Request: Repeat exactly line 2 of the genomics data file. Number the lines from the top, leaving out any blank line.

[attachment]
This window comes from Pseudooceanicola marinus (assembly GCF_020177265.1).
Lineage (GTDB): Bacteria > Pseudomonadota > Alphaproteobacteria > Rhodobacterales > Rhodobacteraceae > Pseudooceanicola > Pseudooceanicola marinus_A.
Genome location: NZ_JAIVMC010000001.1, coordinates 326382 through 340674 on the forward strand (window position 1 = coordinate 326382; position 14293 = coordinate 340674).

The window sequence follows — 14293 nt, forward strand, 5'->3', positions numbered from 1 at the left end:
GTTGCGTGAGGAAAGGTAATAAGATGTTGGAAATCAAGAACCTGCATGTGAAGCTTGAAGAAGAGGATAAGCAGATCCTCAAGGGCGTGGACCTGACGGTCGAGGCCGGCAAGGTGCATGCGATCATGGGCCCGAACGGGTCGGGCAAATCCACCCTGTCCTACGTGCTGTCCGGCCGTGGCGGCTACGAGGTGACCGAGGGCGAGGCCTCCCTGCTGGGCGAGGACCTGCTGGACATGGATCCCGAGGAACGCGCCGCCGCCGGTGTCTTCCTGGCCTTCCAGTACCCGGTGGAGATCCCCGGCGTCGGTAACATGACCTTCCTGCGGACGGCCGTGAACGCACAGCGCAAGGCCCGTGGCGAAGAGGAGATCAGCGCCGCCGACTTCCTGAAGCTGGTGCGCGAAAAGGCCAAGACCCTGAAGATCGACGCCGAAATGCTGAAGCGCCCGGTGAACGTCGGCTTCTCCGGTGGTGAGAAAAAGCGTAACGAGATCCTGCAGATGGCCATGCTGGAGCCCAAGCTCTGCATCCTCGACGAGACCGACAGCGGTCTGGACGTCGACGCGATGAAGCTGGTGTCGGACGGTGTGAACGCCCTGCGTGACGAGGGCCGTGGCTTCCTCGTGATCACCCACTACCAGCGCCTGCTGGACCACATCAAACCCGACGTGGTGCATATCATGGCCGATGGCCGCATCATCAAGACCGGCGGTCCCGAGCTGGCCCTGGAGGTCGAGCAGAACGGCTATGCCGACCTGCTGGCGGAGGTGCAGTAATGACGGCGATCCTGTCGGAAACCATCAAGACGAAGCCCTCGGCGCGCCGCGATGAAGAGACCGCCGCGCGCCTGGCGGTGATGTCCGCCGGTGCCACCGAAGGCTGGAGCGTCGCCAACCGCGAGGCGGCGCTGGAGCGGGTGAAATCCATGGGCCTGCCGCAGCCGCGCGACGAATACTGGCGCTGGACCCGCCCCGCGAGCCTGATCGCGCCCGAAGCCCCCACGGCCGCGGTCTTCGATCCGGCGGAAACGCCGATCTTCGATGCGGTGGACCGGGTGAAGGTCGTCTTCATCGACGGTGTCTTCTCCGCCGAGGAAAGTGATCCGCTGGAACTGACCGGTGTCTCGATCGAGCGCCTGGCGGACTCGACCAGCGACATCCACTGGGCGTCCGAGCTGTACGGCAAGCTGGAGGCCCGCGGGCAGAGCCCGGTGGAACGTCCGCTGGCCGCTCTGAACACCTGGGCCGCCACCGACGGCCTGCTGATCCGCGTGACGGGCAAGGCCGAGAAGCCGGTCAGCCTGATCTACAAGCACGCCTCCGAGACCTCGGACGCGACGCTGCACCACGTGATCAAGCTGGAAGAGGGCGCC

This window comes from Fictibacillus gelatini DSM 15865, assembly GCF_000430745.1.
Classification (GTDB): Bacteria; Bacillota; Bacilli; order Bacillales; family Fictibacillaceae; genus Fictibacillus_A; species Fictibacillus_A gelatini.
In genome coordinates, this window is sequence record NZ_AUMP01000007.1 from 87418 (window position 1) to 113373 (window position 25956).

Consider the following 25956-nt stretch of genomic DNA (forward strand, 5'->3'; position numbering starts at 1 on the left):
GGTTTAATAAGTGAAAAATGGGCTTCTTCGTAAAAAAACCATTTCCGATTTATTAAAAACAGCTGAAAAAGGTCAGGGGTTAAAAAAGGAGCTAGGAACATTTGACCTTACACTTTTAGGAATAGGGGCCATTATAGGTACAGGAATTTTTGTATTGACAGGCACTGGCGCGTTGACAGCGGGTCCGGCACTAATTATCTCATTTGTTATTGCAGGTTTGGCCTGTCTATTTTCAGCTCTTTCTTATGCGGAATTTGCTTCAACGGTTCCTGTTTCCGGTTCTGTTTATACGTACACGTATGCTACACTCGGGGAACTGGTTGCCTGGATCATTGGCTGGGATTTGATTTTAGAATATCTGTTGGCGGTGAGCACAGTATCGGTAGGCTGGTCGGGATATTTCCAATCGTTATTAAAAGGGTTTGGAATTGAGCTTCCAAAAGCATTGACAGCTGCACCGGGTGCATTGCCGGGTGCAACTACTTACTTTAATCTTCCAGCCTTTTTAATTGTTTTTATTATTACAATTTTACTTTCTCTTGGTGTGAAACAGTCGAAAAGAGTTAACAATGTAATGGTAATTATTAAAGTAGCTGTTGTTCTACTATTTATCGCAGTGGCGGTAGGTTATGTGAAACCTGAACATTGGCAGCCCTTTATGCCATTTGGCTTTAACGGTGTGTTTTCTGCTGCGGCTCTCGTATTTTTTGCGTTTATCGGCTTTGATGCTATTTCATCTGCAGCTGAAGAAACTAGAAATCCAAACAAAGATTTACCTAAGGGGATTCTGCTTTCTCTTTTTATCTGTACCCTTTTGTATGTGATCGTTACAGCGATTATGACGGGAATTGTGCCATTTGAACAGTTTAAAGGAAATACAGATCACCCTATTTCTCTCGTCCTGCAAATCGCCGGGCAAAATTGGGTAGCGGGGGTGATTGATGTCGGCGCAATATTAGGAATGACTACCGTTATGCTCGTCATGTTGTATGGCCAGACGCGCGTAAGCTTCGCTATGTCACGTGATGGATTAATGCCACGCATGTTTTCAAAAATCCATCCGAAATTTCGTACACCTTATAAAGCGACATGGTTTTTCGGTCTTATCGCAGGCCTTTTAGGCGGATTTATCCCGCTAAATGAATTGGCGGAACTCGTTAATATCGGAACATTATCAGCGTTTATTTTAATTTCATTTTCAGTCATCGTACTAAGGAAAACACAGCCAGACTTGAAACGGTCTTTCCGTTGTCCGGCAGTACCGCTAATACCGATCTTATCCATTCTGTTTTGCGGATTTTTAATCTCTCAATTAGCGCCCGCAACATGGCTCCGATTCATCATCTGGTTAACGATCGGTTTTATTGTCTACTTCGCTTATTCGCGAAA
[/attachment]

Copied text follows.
Lineage (GTDB): Bacteria > Pseudomonadota > Alphaproteobacteria > Rhodobacterales > Rhodobacteraceae > Pseudooceanicola > Pseudooceanicola marinus_A.